The vicinity of the city is barren, standing upon hills over which the sands have drifted, but the vicinity a few miles distant has every charm of rural beauty that can be desired. Across the harbour, at Oakland, where some of the citizens go daily, returning by a steam-ferry, as just stated, the scenery is eminently rural and beautiful, while even into the Golden City itself the sands driven up by the cool wind that sets in from the sea early in the forenoon render the streets disagreeable, as well as the temperature chilly. The city itself is marked out into squares, and each square of building is called a "block." The streets are designated by their relation to these blocks. Thus, Montgomery-street is said to be three, five, two, or so many blocks from the shore; a very plain and clear designation, still the plan gives no room for the picturesque as regards appearance.

But to our tale. The fair voyager took up her quarters in one of the fine hotels with which the city offers no mean choice. All in America are fond of hotel domiciliation. The Cosmopolitan, the Occidental, the Sick House, the American Exchange, and the Tehema, with others, offer every species of accommodation from moderate to most "luxurious" prices. In fact, the wonderful rise of this city, which now numbers a hundred and thirty thousand souls, can hardly be recorded with any degree of patience by some of our cotemporaries, who hate the United States as well as freedom at home. None, indeed, can view with more jealousy, not even the haters of the "Britisher" in America, in their turn, the present situation and future prospects of the great western republic. For our part, we think the world wide enough for all, and rejoice to see the Anglo-Saxon race giving law and freedom to so much of it.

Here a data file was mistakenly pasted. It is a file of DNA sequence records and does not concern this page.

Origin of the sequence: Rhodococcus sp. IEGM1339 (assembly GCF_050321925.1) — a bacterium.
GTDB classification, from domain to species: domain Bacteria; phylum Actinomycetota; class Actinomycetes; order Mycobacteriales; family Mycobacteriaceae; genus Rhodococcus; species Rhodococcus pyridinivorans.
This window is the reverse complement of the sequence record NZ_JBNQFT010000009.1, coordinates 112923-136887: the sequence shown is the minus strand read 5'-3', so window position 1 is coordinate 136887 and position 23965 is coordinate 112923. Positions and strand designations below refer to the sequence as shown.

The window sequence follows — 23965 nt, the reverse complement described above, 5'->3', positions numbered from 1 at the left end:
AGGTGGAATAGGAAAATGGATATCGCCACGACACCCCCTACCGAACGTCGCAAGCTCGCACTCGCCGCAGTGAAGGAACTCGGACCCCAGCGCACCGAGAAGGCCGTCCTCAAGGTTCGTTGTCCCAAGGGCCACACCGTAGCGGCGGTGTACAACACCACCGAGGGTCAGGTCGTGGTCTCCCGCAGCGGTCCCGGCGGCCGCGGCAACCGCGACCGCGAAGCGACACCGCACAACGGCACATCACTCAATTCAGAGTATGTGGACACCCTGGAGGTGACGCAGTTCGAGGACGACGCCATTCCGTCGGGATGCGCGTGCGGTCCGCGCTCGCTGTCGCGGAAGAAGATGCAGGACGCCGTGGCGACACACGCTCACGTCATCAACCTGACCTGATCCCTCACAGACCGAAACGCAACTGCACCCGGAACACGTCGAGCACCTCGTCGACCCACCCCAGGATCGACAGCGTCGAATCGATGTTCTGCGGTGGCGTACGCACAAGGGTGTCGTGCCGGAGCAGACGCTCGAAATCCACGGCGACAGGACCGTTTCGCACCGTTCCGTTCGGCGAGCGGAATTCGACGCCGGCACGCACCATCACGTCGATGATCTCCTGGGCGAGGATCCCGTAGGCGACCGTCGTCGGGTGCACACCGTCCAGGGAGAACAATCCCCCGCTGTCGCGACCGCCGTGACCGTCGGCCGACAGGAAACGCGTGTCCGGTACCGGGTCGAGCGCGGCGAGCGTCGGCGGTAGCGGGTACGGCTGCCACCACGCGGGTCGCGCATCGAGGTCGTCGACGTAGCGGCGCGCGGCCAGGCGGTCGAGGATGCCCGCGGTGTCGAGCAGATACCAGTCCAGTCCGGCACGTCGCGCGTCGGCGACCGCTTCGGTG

After noticing the duel in which a popular character among the inhabitants of the city fell, to the disgrace of modern manners, and alluding to the irregularities and strange scenes that occurred on the first rush to the regions of gold, now put an end to so effectually, that, as far as sight is concerned, no city is so well regulated, so that New York itself in comparison is a painful spectacle, the fair writer describes one of the early establishments which stood where the town hall is now situated, as she heard it detailed.

"There was once a house called El Dorado, occupying the place